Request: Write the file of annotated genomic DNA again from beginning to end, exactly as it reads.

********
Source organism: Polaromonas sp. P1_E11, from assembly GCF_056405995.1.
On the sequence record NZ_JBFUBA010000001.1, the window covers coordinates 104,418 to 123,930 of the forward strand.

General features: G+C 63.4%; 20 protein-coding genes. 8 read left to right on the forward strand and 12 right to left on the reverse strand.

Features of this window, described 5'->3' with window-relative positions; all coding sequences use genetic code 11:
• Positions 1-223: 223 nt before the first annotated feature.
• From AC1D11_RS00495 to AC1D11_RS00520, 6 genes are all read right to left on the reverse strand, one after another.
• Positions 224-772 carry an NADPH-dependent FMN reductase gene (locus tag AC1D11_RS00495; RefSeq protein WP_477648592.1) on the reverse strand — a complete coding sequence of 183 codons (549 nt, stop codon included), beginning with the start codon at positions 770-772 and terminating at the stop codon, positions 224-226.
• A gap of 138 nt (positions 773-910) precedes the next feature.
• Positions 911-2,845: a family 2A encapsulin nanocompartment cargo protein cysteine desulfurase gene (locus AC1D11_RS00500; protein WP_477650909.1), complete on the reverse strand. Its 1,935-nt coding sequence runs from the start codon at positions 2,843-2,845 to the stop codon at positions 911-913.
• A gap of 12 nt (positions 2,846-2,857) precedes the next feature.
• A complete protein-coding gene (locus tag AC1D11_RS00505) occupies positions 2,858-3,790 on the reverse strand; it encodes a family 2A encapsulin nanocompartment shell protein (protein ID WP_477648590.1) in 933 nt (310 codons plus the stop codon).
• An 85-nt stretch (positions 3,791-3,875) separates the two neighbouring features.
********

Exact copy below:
Source organism: Polaromonas sp. P1_E11, from assembly GCF_056405995.1.
On the sequence record NZ_JBFUBA010000001.1, the window covers coordinates 104,418 to 123,930 of the forward strand.

General features: G+C 63.4%; 20 protein-coding genes. 8 read left to right on the forward strand and 12 right to left on the reverse strand.

Features of this window, described 5'->3' with window-relative positions; all coding sequences use genetic code 11:
• Positions 1-223: 223 nt before the first annotated feature.
• From AC1D11_RS00495 to AC1D11_RS00520, 6 genes are all read right to left on the reverse strand, one after another.
• Positions 224-772 carry an NADPH-dependent FMN reductase gene (locus tag AC1D11_RS00495; RefSeq protein WP_477648592.1) on the reverse strand — a complete coding sequence of 183 codons (549 nt, stop codon included), beginning with the start codon at positions 770-772 and terminating at the stop codon, positions 224-226.
• A gap of 138 nt (positions 773-910) precedes the next feature.
• Positions 911-2,845: a family 2A encapsulin nanocompartment cargo protein cysteine desulfurase gene (locus AC1D11_RS00500; protein WP_477650909.1), complete on the reverse strand. Its 1,935-nt coding sequence runs from the start codon at positions 2,843-2,845 to the stop codon at positions 911-913.
• A gap of 12 nt (positions 2,846-2,857) precedes the next feature.
• A complete protein-coding gene (locus tag AC1D11_RS00505) occupies positions 2,858-3,790 on the reverse strand; it encodes a family 2A encapsulin nanocompartment shell protein (protein ID WP_477648590.1) in 933 nt (310 codons plus the stop codon).
• An 85-nt stretch (positions 3,791-3,875) separates the two neighbouring features.